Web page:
This month, my husband and I made an offer on a small fixer-upper farmhouse with an acre of land and two barns on Prince Edward Island, Canada. We made the offer on a whim after seeing the house from the road and peering in its windows. The house has been abandoned for years; we're going up for a home inspection on Columbus Day weekend to see if the house will stand up until we can funnel the time and energy into it to make it a year-round home again.

PEI is a place where everything is about the weather, since the bulk of the island's revenue comes from tourism and farming. Behind our house is a sheep farm, and across the street and on either side, the farmers raise wheat and potatoes.

Prince Edward Island is famous for its potatoes; the island produces over 20,000 pounds of potatoes each year, and over one-half of the island's total farm receipts came from potatoes alone in 2006 ( The island even has a potato museum .

What could we grow on the island? Potatoes, surely. I'm guessing that an acre of land would be plenty for carrots and broccoli, tomatoes and chickens, fruit trees and whatever else we needed to sustain our own family, too.

My mother says this is crazy talk. She's thrilled to pay someone else to grow her food. She and my father lived through the depression; Mom's dad raised rabbits and chickens to get them through, and even when her parents came to live with us on the gerbil farm, Grandfather insisted on having a half-acre vegetable garden, geese, sheep and a flock of chickens. He and my grandmother froze, preserved or canned everything we didn't eat over the summer and fall. He even made his own dandelion and apple wines.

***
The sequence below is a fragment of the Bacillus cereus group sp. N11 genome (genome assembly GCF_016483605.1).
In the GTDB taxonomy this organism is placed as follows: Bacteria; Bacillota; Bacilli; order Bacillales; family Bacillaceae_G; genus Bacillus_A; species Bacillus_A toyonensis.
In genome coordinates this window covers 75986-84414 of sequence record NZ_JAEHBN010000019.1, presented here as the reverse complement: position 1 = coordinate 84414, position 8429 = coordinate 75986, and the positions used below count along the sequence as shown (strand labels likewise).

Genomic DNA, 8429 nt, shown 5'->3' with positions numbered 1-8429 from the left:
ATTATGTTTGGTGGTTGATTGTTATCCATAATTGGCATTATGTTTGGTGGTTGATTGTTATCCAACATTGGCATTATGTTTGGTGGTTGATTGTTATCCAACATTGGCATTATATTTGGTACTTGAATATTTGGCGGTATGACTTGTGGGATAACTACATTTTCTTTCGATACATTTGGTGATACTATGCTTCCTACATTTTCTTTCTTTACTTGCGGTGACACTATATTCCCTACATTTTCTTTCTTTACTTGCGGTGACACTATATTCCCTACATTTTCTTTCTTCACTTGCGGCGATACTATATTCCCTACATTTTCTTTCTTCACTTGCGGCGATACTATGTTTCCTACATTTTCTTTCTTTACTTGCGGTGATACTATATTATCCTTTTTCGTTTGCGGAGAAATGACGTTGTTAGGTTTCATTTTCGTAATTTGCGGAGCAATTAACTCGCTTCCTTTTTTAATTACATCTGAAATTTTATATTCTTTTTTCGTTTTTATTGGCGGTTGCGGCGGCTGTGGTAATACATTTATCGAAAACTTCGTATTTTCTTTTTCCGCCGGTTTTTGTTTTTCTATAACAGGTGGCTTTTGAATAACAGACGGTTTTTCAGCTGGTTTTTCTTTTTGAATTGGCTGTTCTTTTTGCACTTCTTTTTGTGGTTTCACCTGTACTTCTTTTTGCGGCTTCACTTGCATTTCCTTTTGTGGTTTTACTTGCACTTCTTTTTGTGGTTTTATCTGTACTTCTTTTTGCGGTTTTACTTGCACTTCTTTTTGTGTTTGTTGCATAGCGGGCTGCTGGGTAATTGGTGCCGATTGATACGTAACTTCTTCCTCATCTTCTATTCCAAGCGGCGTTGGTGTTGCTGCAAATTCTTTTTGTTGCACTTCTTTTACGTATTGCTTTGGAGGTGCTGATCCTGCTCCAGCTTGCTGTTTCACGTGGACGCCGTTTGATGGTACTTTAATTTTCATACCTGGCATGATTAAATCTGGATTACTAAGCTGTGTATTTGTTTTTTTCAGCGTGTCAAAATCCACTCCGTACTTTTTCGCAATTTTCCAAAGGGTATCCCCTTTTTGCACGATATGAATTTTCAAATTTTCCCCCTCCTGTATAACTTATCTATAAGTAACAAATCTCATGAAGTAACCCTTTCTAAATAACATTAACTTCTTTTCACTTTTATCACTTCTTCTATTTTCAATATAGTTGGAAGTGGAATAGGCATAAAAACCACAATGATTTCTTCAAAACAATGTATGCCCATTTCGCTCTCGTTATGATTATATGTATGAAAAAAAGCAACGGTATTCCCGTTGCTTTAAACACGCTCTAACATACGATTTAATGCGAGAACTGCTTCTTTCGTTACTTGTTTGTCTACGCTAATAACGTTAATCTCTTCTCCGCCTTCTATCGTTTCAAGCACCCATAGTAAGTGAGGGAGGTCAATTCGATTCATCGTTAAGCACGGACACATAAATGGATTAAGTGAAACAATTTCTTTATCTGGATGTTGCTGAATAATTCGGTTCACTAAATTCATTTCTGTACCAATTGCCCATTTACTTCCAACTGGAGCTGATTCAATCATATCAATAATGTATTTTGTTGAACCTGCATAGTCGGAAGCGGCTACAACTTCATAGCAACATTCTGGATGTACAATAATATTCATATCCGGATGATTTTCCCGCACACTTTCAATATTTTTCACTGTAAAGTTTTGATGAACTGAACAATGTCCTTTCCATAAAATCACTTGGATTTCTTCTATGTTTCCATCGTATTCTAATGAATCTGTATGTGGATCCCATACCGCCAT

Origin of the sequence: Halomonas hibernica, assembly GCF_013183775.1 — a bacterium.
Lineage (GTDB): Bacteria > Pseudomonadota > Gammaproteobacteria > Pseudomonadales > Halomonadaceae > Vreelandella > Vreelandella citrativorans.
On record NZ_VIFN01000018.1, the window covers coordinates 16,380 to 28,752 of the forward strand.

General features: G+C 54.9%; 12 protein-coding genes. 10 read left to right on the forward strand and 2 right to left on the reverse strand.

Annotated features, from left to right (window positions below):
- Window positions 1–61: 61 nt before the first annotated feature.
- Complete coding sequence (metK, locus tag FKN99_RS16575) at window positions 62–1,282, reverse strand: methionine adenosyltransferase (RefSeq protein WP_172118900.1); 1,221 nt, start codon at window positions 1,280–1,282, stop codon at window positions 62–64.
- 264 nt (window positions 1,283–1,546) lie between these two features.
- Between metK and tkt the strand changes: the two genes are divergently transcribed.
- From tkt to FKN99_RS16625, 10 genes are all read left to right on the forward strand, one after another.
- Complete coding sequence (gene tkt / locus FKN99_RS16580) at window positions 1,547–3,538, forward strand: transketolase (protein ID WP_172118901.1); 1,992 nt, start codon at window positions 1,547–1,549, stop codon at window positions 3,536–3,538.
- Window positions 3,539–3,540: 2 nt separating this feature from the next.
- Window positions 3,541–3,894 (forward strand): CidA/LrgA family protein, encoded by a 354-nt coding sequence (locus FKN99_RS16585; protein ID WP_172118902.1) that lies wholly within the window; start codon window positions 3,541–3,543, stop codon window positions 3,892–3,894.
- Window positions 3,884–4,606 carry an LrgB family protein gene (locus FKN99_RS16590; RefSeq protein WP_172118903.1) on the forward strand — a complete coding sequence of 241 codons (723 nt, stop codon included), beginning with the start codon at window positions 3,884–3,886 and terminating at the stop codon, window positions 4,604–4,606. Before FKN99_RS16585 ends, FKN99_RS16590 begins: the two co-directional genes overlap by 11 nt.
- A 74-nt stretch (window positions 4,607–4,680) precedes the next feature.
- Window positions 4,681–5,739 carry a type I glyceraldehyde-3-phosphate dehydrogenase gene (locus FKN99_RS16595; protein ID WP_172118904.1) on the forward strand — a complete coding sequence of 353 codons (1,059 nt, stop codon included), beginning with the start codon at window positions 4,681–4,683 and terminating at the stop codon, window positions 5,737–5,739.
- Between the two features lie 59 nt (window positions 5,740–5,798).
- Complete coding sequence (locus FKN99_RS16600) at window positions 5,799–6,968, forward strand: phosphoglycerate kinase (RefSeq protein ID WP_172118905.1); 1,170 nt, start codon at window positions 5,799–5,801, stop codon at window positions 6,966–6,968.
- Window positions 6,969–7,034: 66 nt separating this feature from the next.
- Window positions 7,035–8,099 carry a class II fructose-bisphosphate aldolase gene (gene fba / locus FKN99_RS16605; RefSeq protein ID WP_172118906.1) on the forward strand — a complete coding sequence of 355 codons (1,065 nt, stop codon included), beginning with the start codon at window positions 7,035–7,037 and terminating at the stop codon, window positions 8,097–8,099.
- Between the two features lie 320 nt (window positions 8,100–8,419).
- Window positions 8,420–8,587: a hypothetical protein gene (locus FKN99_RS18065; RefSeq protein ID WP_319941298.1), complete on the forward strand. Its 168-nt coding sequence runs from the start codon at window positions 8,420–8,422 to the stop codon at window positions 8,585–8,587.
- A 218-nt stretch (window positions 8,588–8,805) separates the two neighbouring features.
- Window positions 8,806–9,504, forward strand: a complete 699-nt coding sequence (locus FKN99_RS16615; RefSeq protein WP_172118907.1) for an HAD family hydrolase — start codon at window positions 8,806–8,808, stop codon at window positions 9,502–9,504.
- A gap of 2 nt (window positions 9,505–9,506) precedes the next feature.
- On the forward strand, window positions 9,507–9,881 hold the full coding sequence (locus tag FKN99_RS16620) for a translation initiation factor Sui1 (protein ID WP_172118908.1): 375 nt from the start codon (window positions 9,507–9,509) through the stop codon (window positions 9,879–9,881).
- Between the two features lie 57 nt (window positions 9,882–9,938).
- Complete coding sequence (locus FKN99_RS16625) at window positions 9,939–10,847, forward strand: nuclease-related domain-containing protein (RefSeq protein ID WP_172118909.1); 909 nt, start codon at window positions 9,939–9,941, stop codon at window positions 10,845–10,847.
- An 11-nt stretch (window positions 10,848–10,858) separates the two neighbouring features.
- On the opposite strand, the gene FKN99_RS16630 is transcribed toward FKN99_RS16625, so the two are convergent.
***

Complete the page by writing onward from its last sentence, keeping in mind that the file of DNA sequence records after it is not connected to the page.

"You never know when the world is going to end," Grandfather joked, but of course to him it wasn't a joke.

It isn't a joke to us any more, either. The economists say that the recession ended a year ago. Ha! I don't know about you, but I must have slept through that, too. After walking the dogs and scaring the turkeys, I hopped in my car to drive to the gym. There was a bankruptcy notice on the gym door. A house down the road from us just went into foreclosure, and three other businesses in town have shuttered their doors. Several of my friends have been out of work for months. This is only small potatoes, so to speak, compared to what the midwest has faced; I drove through Ohio and Michigan last summer to visit my husband's family, and nearly every small town we drove through was a ghost town.

Yeah, I know I'm late, jumping on the self-sustainability bandwagon. I had college friends who were determined to go organic, get back to the land, dumpster dive, whatever. I made total fun of them. But now I think it's time for us to imagine a different life for ourselves.

What if? What if we could be more independent? What if we found a bolthole -- Prince Edward Island, in our case -- and figured out how to put food on the table ourselves? If Novella Carpenter can do it in Oakland, surely I can do it in rural Canada. I just need to quit being like those indecisive turkeys gobbling in the middle of the road.